Compelled to be an ambassador
The connection between passionate faith and mission
Jesus saved me.
I know some people roll their eyes at such a statement because it sounds too evangelical, too simple, too pithy…but it’s true. I was hopelessly and helplessly lost.
Not that my life was in shambles – I wasn’t on drugs, addicted to alcohol or involved in gang life. I was religiously aware. After all, I was raised in church, attended services, was involved in youth groups and attended a Christian high school.
But I was spiritually dead.
Culturally, I knew how to behave. However, anyone with a spiritual radar would have quickly discerned my lack of spiritual vitality.
The problem with being religious yet spiritually dead is that you possess spiritual information without application or implication, which can result in a deep feeling of hopelessness. Mere spiritual information isn’t a means of transformation, but of condemnation.
I remember having the “hell scared out of me” by movies like Thief in the Night, the precursor to Left Behind. My childhood faith was motivated by fear and created fear-based behaviour. I never understood what it meant to live a Spirit-filled life.
When Jesus saved me, it wasn’t from being a bad person. He saved me from being a dead person. I came alive through his Spirit. Jesus overwhelmed me with his love and goodness, and my life changed from the inside out. Faith moved from obligation to intimacy, from fear to joy. His love washed over me. His acceptance amazed me. His healing freed me.
A passion to share
The more I understand God’s heart for me, the greater my passion for communicating God’s love and truth to others. My passion is fuelled by my awareness of my sin and God’s unmerited transforming grace in my life. I realize I would be helplessly and hopelessly lost without Christ’s sacrifice on my behalf.
So, what’s the connection between passionate faith and mission? Missiologist Ed Stetzer was recently asked which denominations were growing. He said Pentecostal/charismatic groups were growing the most thanks to their belief in the power of the Holy Spirit and the urgency of their message.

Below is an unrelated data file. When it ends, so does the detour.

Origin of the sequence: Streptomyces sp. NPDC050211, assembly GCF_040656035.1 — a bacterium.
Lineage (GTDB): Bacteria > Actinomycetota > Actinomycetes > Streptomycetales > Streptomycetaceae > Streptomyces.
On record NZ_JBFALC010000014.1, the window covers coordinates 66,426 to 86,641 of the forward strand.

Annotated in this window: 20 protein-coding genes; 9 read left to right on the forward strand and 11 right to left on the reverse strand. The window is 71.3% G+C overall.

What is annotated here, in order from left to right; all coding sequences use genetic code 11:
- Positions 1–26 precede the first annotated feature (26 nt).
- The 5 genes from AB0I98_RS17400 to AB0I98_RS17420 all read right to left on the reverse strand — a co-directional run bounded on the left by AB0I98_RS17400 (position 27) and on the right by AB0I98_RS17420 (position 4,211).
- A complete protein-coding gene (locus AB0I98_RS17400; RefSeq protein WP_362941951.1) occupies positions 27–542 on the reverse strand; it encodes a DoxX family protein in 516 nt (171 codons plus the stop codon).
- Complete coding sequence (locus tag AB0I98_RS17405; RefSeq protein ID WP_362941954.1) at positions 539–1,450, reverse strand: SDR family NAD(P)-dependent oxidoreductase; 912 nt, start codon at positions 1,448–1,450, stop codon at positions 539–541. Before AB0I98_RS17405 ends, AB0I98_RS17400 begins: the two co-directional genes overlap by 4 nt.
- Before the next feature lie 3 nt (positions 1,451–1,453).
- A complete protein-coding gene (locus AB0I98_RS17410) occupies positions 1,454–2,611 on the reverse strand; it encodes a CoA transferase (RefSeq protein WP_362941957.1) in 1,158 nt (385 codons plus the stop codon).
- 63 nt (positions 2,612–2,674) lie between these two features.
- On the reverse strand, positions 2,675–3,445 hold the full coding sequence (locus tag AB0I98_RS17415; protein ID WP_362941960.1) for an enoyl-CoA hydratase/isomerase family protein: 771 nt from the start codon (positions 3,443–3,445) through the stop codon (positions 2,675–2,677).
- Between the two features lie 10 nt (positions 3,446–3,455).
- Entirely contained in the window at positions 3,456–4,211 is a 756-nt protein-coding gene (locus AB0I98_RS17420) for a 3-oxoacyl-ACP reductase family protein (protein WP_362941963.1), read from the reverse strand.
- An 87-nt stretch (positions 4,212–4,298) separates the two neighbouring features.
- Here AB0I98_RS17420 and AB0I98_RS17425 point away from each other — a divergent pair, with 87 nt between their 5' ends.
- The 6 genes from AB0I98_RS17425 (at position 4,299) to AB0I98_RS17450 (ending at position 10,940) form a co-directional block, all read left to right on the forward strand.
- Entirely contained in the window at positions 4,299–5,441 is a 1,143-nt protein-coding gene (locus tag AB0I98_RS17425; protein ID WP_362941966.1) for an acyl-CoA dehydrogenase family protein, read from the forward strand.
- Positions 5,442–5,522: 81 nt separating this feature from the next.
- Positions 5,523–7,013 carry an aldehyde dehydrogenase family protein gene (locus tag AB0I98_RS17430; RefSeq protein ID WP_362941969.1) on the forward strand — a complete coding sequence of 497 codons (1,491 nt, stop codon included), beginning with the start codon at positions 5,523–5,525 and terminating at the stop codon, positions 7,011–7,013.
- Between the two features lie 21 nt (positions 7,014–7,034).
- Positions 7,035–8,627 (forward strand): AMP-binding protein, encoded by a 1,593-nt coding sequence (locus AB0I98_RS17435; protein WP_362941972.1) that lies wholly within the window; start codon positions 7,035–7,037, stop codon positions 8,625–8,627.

“You grow when you think that what you have is so important everyone else needs it – even if there are already other churches,” said Stetzer. “Hence, charismatics see the need for more Spirit-filled churches and are driven by that.”
Paul reminded the Corinthian church that “Christ’s love compels us, because we are convinced that one died for all, and therefore all died. And he died for all, that those who live should no longer live for themselves but for him who died for them and was raised again” (2 Corinthians 5:14–15).
Christ’s love compels us – or, as the New Living Translation says, “Christ’s love controls us.” If we don’t understand our “lostness,” we won’t appreciate our “foundness” in Christ. Sharing Christ will turn into an act of obligation, rather than a response to God’s love and goodness.
If we minimize our sin, we minimize the importance and power of the cross, resulting in anemic faith and a weak witness. We lose our heart for Jesus and his work in our lives and the lives of others.
A number of years ago, I attended a prayer and fasting retreat with the Alberta conference. During one of our worship times, the Holy Spirit permitted me to feel what God feels for those who don’t know him. I began to weep uncontrollably and experience a pain in my chest that seemed unbearable. It lasted only briefly, but the Spirit’s gift to me in those moments has fuelled my passion to reach those who live apart from Christ.
Some people have asked why we’re focusing so much on reaching people with the good news of Jesus Christ instead of other aspects of the gospel such as justice, humanitarian aid, peace and so on. All mission (evangelism, justice, peace, aid, etc.) is rooted in the cross and Christ’s saving work on behalf of humanity. We cannot elevate the ethics of Christ without first understanding our need for the cross of Christ.
Jesus didn’t come to improve society – he came to transform humanity through life in him. By dealing with sin and being filled with the Spirit, God’s people discover their true identity in Christ. We are then capable of being agents of Christ in all spheres of our world.
Are we compelled to be ambassadors for Christ in every kind of ministry endeavour because we’re convinced that Jesus “died for all, that those who live should no longer live for themselves but for him who died for them and was raised again”?